Scottish youth hostel on the market for £1.5 million

Britain’s “poshest” youth hostel has gone on the market for a cool £1.5 million.

Scottish youth hostel on the market for £1.5 million. Carbisdale Castle near Bonar Bridge in Sutherland, Scottish Highlands, was originally built by an aristocrat in 1906 so she could be near the family of her deceased husband.

The castle has a chequered history with it being sold in the 1930’s to Norwegian royalty.

King Haakon VII of Norway took refuge there during the War. In 1945, when World War II ended, it was donated to the Scottish Youth Hostels Association where it was put to use until the hostel’s closure in 2011.

The castle is perched on top of a hill and has six storeys, covering a massive 41,000 sq ft. An investment firm purchased it in 2018 with the idea of turning it into a spa resort. However this didn’t happen and now it is listed for sale with major repairs needed.

The property has attracted significant interest since going up for sale just a week ago said Robert McCulloch, who heads the estates department of Strutt and Parker.

He said “Carbisdale Castle is an iconic building with a really rich and notable history. The property today can be viewed as a ‘blank canvas’ of almost 42,000 square feet of internal accommodation, enabling a buyer to take the property in whatever direction they prefer.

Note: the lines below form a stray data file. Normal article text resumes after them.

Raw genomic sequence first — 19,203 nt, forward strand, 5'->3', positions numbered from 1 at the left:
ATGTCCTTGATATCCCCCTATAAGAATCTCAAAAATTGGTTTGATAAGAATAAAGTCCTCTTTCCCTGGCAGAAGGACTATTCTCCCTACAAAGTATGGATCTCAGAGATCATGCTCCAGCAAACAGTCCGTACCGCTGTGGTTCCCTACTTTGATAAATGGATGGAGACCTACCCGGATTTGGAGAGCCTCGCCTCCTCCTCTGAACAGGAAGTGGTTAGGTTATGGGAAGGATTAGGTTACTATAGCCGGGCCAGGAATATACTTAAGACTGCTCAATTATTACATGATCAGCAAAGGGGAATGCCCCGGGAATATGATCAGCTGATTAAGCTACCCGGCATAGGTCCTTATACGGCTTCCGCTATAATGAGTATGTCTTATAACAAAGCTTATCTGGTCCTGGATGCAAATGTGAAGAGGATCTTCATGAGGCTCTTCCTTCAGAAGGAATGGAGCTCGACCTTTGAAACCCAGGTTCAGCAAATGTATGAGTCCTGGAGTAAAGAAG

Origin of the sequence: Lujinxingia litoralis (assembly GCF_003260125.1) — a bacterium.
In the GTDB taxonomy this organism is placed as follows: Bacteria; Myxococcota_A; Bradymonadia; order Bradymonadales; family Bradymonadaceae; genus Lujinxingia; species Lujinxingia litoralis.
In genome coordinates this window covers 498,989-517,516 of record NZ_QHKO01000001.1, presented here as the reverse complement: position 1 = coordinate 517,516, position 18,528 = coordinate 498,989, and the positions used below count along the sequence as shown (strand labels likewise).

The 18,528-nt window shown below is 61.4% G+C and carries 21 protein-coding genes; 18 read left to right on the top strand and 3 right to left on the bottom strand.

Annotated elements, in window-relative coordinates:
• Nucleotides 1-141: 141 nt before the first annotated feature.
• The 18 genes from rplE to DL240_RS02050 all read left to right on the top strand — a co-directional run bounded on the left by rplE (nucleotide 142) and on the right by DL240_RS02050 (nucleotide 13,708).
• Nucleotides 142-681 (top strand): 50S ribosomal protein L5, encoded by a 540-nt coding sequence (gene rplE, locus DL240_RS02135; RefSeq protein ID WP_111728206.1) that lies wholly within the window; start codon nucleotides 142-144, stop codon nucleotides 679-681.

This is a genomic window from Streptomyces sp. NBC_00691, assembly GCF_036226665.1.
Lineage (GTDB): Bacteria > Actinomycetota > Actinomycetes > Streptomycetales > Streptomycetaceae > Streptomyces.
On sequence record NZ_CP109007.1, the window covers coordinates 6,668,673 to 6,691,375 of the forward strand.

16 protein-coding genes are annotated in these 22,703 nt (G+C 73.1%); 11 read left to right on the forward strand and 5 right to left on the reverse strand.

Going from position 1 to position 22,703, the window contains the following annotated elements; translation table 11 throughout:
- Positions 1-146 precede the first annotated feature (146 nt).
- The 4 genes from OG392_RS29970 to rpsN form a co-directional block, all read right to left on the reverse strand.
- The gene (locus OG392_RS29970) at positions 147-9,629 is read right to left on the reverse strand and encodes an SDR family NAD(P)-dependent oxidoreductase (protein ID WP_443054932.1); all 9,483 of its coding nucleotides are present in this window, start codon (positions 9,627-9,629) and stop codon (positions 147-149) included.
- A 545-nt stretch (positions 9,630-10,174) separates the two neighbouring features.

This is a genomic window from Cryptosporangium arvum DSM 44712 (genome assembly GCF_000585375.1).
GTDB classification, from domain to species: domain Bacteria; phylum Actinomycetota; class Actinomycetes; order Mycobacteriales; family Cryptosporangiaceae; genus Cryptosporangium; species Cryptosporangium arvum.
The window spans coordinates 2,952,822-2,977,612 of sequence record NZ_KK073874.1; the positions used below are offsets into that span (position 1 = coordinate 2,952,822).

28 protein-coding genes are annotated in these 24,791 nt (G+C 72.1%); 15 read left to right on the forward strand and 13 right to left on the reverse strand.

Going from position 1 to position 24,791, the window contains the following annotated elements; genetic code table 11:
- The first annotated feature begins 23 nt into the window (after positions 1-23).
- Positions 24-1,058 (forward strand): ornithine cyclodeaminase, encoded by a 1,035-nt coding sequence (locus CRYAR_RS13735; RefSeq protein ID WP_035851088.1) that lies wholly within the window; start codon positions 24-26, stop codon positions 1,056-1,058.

That could be as a private home, a commercial venture (e.g hotel or holiday apartments), or a mixture of both, subject to the appropriate consents.” The agent predicted that with holidays recovering in the UK now the castle will be of much interest to investors, especially those from the US.

He added “The flexibility of its future use, together with its striking architecture and dramatic position, will undoubtedly attract global interest. In particular – and following a surge in American interest in Scottish properties which saw more sold to US buyers in 2020 than any other year on record – we anticipate interest from the other side of the Atlantic.

What remains to be seen – and will be interesting to discover – is whether the building’s future will be as a private home for the exclusive use of its purchaser, or as a commercial property to be enjoyed more widely”.


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